He came out with the completely new argument 22 years after the quota of 55:45 for bumiputra and non-bumiputra university intake was fixed on 28th June 1979 that it should not be viewed strictly in relation to students admitted to the local universities but should encompass those studying in private universities and colleges here and overseas as well.
He said: “The majority of students in private colleges are non-bumiputras, so we need this quota in public universities to balance their numbers with those of bumiputra students.”
He said that even with the quota the actual number of bumiputra students at tertiary level was still much lower compared to non-bumiputra students.
He announced that UMNO would carry out a survey to find out the actual number of bumiputra and non-bumiputra students at tertiary level, which will include students in private universities, colleges and those who are currently studying overseas.
In the first place, why should UMNO be making any such survey when the
Education Ministry has in its possession all such data.
I call on the Education Ministry to make public the data on bumiputra and non-bumiputra students studying in local public universities as well in institutions of higher learning locally and abroad, as these are all in the possession of the Ministry, and there is no reason why these information should not be made public as a matter of course especially in this information era.
In fact, such data on the ethnic breakdown of students in institutions
of higher learning both locally and overseas were given in development
reports in the eighties, as evidenced by the First National Consultative
Council Report 1991 which gave the following information culled from the
Fourth Malaysia Plan (1981-1985), the Fifth Malaysia Plan (1986-1990)
and the Fifth Malaysia Plan Mid-Term Review (1986-1990):
Malaysia: Bilangan Pelajar di Peringkat Ijazah 1980 - 1988However, in the nineties, the Barisan Nasional government turned its back to transparency and became very opaque, refusing to release data and statistics which it had been making public in the seventies and eighties.
Bumiputra Cina India Kaum Jumlah
1980 18,804 18,381 3,928 341 41,454
% 45.4 44.3 9.5 0.8 100
DN 13,610 6,848 1,252 234 21,944
% 62.0 31.2 5.7 1.1 100
LN 5,194 11,533 2,676 107 19,510
% 26.6 59.1 13.7 0.5 100
1985 29,875 24,647 5,581 419 60,522
% 49.4 40.7 9.2 0.7 100
DN 23,841 11,241 2,473 283 37,838
% 63 29.7 6.5 0.7 100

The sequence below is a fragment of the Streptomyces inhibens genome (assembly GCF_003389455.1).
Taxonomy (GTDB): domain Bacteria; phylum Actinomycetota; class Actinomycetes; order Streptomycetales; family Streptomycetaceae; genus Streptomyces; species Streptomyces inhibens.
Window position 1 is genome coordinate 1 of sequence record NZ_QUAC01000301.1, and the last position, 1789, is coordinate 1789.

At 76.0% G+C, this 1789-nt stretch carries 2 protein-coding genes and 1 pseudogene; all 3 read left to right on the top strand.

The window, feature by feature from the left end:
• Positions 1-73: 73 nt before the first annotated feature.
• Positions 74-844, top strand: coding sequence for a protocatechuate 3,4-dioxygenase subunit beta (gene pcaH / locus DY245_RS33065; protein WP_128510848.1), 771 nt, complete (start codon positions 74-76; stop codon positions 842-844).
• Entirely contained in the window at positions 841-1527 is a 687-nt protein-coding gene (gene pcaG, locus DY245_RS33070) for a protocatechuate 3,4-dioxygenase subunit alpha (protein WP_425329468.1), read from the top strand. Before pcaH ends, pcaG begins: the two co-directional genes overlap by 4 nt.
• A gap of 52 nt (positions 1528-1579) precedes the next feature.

LN 6,034 13,406 3,108 136 22,684
% 26.6 59.1 13.7 0.6 100
1988 44,616 37,602 9,280 673 92,171
% 48.4 40.8 10.1 0.7 100
DN 30,085 15,869 3,587 249 49,790
% 60.4 31.9 7.2 0.5 100
LN 14,531 21,733 5,693 424 42,381
% 34.3 51.3 13.4 1.0 100
DN - Dalam Negeri; LN - Luar Negeri
(Source: MAPEN I, pg 80)
Mahathir’s announcement that UMNO would carry out a survey to find out the actual number of bumiputra and non-bumiputra students at tertiary level, which will include students in private universities, colleges and those who are currently studying overseas, and his statement after the UMNO Supreme Council meeting, raised many questions with far-reaching implications.
Firstly, why is UMNO carrying out such a survey when the Education Ministry has all the statistics? From the statistics available for 1980, 1985 and 1988, non-bumiputra students were less than bumiputra students as far as figures for the local public universities were concerned, but when students studying overseas were totalled together, non-bumiputra students exceeded bumiputra students in global terms.
UMNO should explain whether in conducting such a survey, there any suggestion that the global figures of bumiputra and non-bumiputra students in universities, whether in local public institutions, local private institutions or abroad should be checked, controlled and regulated to comply with some global quota?
If so, this would be putting the clock back and go against the fundamental push of the K-economy to ensure the highest participation rate for the population in tertiary education so as to create a critical mass of trained, skilled and knowledge manpower in line with technological advancements.
As the Second National Economic Consultative (MAPEN2) Report had admitted,
the enrolment in tertiary education in Malaysia “is still low”. It
quoted statistics to say that in 1999, only 21.4 per cent of the
youths in the 17-23 age cohort continued education to the higher
level - although this was slightly higher than the rate of 16.98
per cent for 1997. The MAPEN 2 Report conceded however that this
rate was still very low when compared to the enrolment rate
which was as high as 45 per cent for Ireland and 35 per cent for the United
Kingdom. (Para 7.2.52 p. 439).
UMNO should be forewarned that any attempt to set global university quota figures for bumiputra and non-bumiputra students would be a major setback for nation-building, K-economy and all IT plans
Thirty years after the National Economic Policy and National Development Policy, the time has come for a rational national discussion and debate on the university quota system to consider as to whether the twin objectives of equity in the affirmative programme and quality in the higher-education system have been achieved, or whether one had been achieved at the expense of another, or worse still, both objectives had not been fulfilled.
If Malaysians, with the launching of the National Vision Policy and less than 20 years to the Vision 2020 objective of creating a Bangsa Malaysia, are unable to conduct a rational national debate on the quota system, minus race-baiting, kris-rattling and communal outbursts, then Malaysia is clearly not headed towards Vision 2020, Bangsa Malaysia or any IT future.